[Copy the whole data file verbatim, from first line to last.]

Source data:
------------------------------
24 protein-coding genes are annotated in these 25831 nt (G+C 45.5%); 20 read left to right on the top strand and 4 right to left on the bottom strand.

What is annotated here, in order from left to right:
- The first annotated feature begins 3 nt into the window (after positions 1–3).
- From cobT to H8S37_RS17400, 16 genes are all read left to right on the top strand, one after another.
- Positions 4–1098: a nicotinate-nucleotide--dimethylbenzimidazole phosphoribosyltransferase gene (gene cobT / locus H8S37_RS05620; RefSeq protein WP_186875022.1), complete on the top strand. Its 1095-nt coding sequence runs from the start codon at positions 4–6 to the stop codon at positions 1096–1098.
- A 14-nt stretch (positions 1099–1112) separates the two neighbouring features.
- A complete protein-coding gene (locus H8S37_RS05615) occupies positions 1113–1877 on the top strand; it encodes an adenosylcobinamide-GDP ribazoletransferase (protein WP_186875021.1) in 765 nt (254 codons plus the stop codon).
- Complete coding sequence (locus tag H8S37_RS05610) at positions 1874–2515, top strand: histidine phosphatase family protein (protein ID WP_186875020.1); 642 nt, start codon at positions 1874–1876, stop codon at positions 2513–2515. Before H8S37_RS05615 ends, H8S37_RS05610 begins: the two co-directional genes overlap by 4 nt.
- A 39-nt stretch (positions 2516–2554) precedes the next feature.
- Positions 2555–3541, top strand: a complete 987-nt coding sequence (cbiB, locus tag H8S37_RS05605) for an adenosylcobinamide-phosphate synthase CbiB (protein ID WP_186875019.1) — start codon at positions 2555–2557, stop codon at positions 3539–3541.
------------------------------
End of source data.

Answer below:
24 protein-coding genes are annotated in these 25831 nt (G+C 45.5%); 20 read left to right on the top strand and 4 right to left on the bottom strand.

What is annotated here, in order from left to right:
- The first annotated feature begins 3 nt into the window (after positions 1–3).
- From cobT to H8S37_RS17400, 16 genes are all read left to right on the top strand, one after another.
- Positions 4–1098: a nicotinate-nucleotide--dimethylbenzimidazole phosphoribosyltransferase gene (gene cobT / locus H8S37_RS05620; RefSeq protein WP_186875022.1), complete on the top strand. Its 1095-nt coding sequence runs from the start codon at positions 4–6 to the stop codon at positions 1096–1098.
- A 14-nt stretch (positions 1099–1112) separates the two neighbouring features.
- A complete protein-coding gene (locus H8S37_RS05615) occupies positions 1113–1877 on the top strand; it encodes an adenosylcobinamide-GDP ribazoletransferase (protein WP_186875021.1) in 765 nt (254 codons plus the stop codon).
- Complete coding sequence (locus tag H8S37_RS05610) at positions 1874–2515, top strand: histidine phosphatase family protein (protein ID WP_186875020.1); 642 nt, start codon at positions 1874–1876, stop codon at positions 2513–2515. Before H8S37_RS05615 ends, H8S37_RS05610 begins: the two co-directional genes overlap by 4 nt.
- A 39-nt stretch (positions 2516–2554) precedes the next feature.
- Positions 2555–3541, top strand: a complete 987-nt coding sequence (cbiB, locus tag H8S37_RS05605) for an adenosylcobinamide-phosphate synthase CbiB (protein ID WP_186875019.1) — start codon at positions 2555–2557, stop codon at positions 3539–3541.